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Demonstration protests government policy in Helsinki

Police estimate that about 1,000 people took part in a Joukkovoima demonstration in Helsinki on Saturday to protest government policy.

Joukkovoima (People Power) protests on September 2 in Helsinki. Image: Heikki Saukkomaa / Lehtikuva

Protestors gathered in Helsinki on September 2 to demonstrate against the centre-right government led by Prime Minister Juha Sipilä. Organised by a group calling itself Joukkovoima (People Power), the protest accuses the country's leaders of favouring the rich and trampling on the poor - with the unemployed and pensioners footing the bill.

Demonstrators set out from three different areas and converged on the main thoroughfare in Helsinki, Mannerheimintie. From there, the peaceful procession proceeded to the Parliament building and on to the Central Railway Station.

Police estimate that hundreds of people took part in the protest, which included people who travelled to the capital city by bus from as far away as Kuopio in the north, Joensuu in the east and Turku in the west.

Power to the people

Eeva-Maria Grekula from the southern coastal city of Raseborg says she is a graduate of a master's programme in social sciences, but she hasn't been able to find work. She says that several small decisions on the government's part have worked together to force vulnerable people into a more difficult situation.

"Simultaneous hikes in health care fees and cuts to social benefits are an example of how these things work together," she says.

Hannu Huhtala from Tampere has participated in all of the demonstrations that Joukkovoima has arranged over the years. He says the state's cuts to pensioners' income in particular are reprehensible. Increases in medication prices also unfairly target the older segment of the population.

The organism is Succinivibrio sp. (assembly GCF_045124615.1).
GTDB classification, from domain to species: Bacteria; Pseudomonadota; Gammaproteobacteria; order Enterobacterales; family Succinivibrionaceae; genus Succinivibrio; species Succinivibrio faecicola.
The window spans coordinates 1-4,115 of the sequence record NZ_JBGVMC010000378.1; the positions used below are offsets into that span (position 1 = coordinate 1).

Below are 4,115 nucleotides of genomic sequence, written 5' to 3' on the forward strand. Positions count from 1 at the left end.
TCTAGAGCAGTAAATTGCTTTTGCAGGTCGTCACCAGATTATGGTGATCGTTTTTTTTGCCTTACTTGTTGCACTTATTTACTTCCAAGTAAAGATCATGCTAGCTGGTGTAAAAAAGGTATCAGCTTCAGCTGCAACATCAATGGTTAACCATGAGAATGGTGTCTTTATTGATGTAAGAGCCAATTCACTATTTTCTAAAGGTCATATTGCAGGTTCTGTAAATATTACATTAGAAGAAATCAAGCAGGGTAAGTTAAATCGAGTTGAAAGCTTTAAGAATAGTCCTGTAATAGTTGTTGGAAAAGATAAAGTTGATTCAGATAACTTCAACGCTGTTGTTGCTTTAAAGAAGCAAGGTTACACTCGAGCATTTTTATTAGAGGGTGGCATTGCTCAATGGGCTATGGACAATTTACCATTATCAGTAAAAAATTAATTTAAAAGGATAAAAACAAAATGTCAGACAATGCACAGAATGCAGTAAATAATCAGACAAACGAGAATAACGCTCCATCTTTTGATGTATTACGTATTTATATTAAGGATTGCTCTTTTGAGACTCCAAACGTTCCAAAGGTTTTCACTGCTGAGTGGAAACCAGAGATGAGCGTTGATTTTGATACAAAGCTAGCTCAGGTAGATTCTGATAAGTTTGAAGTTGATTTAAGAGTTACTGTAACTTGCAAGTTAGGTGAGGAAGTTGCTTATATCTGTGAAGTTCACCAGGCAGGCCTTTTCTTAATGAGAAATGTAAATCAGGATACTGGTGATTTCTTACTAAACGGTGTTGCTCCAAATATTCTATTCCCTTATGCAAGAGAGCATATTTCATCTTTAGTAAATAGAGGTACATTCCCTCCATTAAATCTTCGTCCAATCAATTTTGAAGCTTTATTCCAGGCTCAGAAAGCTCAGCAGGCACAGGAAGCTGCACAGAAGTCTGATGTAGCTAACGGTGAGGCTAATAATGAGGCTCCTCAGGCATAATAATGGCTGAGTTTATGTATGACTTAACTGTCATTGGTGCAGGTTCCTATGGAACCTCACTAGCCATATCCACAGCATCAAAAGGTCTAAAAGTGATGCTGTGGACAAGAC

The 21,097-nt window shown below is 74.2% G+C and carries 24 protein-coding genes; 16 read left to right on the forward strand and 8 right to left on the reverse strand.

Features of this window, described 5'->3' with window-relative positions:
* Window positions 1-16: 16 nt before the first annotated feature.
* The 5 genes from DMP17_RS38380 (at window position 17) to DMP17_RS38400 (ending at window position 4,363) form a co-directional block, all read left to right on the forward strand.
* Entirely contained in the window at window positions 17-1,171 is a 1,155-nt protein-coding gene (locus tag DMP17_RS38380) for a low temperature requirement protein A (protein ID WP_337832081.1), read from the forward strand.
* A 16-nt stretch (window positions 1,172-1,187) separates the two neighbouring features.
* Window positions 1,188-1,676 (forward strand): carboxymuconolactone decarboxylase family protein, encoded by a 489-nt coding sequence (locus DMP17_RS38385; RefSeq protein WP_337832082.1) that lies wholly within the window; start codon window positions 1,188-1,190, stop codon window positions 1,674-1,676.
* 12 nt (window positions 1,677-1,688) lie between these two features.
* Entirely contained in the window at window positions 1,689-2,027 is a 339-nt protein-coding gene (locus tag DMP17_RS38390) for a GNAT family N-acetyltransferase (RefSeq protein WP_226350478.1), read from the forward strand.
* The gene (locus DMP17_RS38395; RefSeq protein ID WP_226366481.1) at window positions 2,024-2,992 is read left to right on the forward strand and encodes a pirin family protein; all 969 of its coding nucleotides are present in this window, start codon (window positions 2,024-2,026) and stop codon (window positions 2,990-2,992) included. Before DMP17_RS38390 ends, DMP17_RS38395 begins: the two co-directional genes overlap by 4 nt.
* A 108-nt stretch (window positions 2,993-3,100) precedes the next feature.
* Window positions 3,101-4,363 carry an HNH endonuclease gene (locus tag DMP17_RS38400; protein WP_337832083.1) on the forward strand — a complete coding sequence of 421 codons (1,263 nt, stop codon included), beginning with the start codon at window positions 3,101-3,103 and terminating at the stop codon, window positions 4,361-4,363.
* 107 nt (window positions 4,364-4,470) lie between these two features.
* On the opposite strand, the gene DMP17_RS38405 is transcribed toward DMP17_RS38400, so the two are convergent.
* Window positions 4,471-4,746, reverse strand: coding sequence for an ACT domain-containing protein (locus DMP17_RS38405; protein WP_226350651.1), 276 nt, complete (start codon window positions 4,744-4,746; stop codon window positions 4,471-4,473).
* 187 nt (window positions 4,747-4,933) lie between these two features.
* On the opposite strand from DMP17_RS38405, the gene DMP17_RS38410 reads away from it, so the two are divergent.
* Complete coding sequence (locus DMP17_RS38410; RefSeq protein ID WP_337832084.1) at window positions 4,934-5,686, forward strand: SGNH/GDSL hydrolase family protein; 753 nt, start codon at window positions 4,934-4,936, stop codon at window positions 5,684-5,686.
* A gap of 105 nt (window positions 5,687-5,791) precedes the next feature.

"I am a diabetic myself. The price increase for diabetes medication is just crazy," says Huhtala.

Demonstrators on the steps of the Parliament building. Image: Heikki Saukkomaa / Lehtikuva

Many of the signs and slogans the protesters used called for the sacking of key politicians in the current coalition, like Sipilä, Foreign Minister Timo Soini and Finance Minister Petteri Orpo. The disproportionate sway of Finland's business owner confederation EK also came in for criticism: "Government is a slave to big money" read one banner carried in the crowd.  Women's and animal's rights were also a rallying cry among the marchers.

The citizen's group Joukkovoima has arranged similar events in Finland at earlier dates. Two mass demonstrations organised on social media by the group last year drew over ten thousand people to demonstrate.

Joukkovoima states unequivocally that it is politically unaffiliated. The display of political symbols is not allowed in demonstrations that are organized by the group.

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